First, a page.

2011 First Quarter Commentary
Withstanding Earthquakes, Tsunami’s & Civil Unrest
The first quarter gave us much to ponder. We witnessed the president of both Tunisia and Egypt run for cover. We saw tremendous on-going discontent with Libyan leader Gaddafi which then spilled over into other parts of the Middle East. Oh…and oil prices broke $100 per barrel, again.
Who would have thought that these events would be a minor consideration after Japan experienced a massive earthquake, tsunami and nuclear disaster.
These events give one pause when assessing investment portfolios. Should you sell it all and just hold cash? Should you load up on gold? Should you avoid the stock market completely?
Warren Buffett often discusses the fact that he gladly accepts short term pricing volatility, but does not want to expose his portfolio to a long term, permanent impairment in value. In Buffett terms, he wants “battleships”.
Given the numerous world issues to deal with, Buffett’s strategies could not be more appropriate now than ever before. In fact, when we build portfolios for our clients we strive to build Buffett-style battleships also.
As such, our portfolios:
1. Invest in corporations that are easy to understand.
2. Invest in corporations that use very little debt.
a. Debt does not make decisions right or wrong—it simply magnifies the impact.
b. If we guess wrong—and have too much debt—it can wipe you out.
3. Are diversified both domestically and internationally. As such, these investments derive income from countries and economies all over the world.
a. This helps to neutralize geographical risk. As such, when something does happen in one part of the world the profit stream does not dry up.
b. This neutralizes currency risk which allows us to insulate our clients from destructive policies associated with devaluing the US dollar.
c. This provides exposure to faster growing parts of the world. As the Baby Boomers enter retirement our domestic economy will slow. As such, we need exposure to international and emerging markets.
4. Own assets that are in demand in most markets on a daily basis. We are not looking for investments that can easily be shut off—we want people to need us each and every day.
5. Own stock market assets as well as fixed income assets and basic commodities.
a. We analyze more than sixty different asset classes and markets on a regular basis.
b. We will own virtually any asset—as long as the value is there.
c. By having the flexibility of moving between asset classes we can exploit opportunities.
d. We own fixed income assets not only in the US, but from nations and companies all over the world.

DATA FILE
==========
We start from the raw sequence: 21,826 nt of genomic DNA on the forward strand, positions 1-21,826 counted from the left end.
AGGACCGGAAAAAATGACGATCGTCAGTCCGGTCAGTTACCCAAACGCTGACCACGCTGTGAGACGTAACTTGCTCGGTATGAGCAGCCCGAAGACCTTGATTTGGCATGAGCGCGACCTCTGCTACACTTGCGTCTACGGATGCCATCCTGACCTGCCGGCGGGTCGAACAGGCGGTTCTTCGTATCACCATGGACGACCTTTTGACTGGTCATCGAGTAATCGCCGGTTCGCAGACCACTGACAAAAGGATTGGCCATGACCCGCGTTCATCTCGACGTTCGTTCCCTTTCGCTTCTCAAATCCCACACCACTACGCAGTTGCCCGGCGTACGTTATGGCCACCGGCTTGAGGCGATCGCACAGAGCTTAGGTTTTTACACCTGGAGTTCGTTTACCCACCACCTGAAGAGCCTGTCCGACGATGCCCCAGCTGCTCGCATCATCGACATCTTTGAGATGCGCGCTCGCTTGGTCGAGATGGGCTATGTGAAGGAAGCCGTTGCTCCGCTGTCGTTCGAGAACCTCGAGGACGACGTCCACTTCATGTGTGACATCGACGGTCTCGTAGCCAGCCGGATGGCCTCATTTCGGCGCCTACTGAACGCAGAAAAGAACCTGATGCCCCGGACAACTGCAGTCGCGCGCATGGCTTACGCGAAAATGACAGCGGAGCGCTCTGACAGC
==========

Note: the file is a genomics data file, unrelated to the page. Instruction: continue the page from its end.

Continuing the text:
6. Are designed to hedge against inflation. Although the federal government tells us that inflation is a low 2%, more independent data reflects differently. We want to neutralize the impact of inflation so that our clients maintain their purchasing power.
Another concept to consider is this: if you owned all of Wal-Mart (a full 100% of the company) would you sell it to the first random person that comes along because of political unrest or natural disasters? How about if you owned 100% of Budweiser, Johnson & Johnson, Pepsi or Berkshire Hathaway? Probably not.
And yet, that is what many people do when they sell at the first sign of trouble. Remember that when investing in stock market type assets, whether you own one share, one thousand shares or more, it is most logical to behave as if you own the whole company.
The above points sound simple enough—and they should be. Whenever investing becomes complicated, you probably shouldn’t go there. Furthermore, we do not turn on the daily news and randomly start making decisions.
We use a very stringent and disciplined checklist of qualities that we look for, and will continue to look for, when evaluating assets for inclusion in a portfolio.
Given all of this, do recent world events concern us? Certainly. It is a very sad situation. We can promise that we have not seen the full implications from the situation in Japan.
Additionally, we have not seen the last of natural disasters or other things that are significant and very unexpected. There will be another Japan like disaster to contend with. As such, how will you position your portfolio? Will you be reactionary or will you continue to build battleships?
These issues have not caused us to change our methodology from an investment perspective. If anything, it tells us that our conservative “battleship” nature continues to serve our clients well.
Finally, we will be hosting our annual client appreciation party at Fossati’s (302 S. Main) on Thursday April 28 from 5PM to 8PM.
We hope you will join us for a cool drink and something to munch on. It is always a great opportunity to visit a bit and let you know how much we appreciate the opportunity to work for you. Please put it on your calendar.
If you have any questions on this, or anything else, don’t hesitate to stop by or give us a call.
Dave Sather, President Warren Udd
CERTIFIED FINANCIAL PLANNER™ CERTIFIED FINANCIAL PLANNER™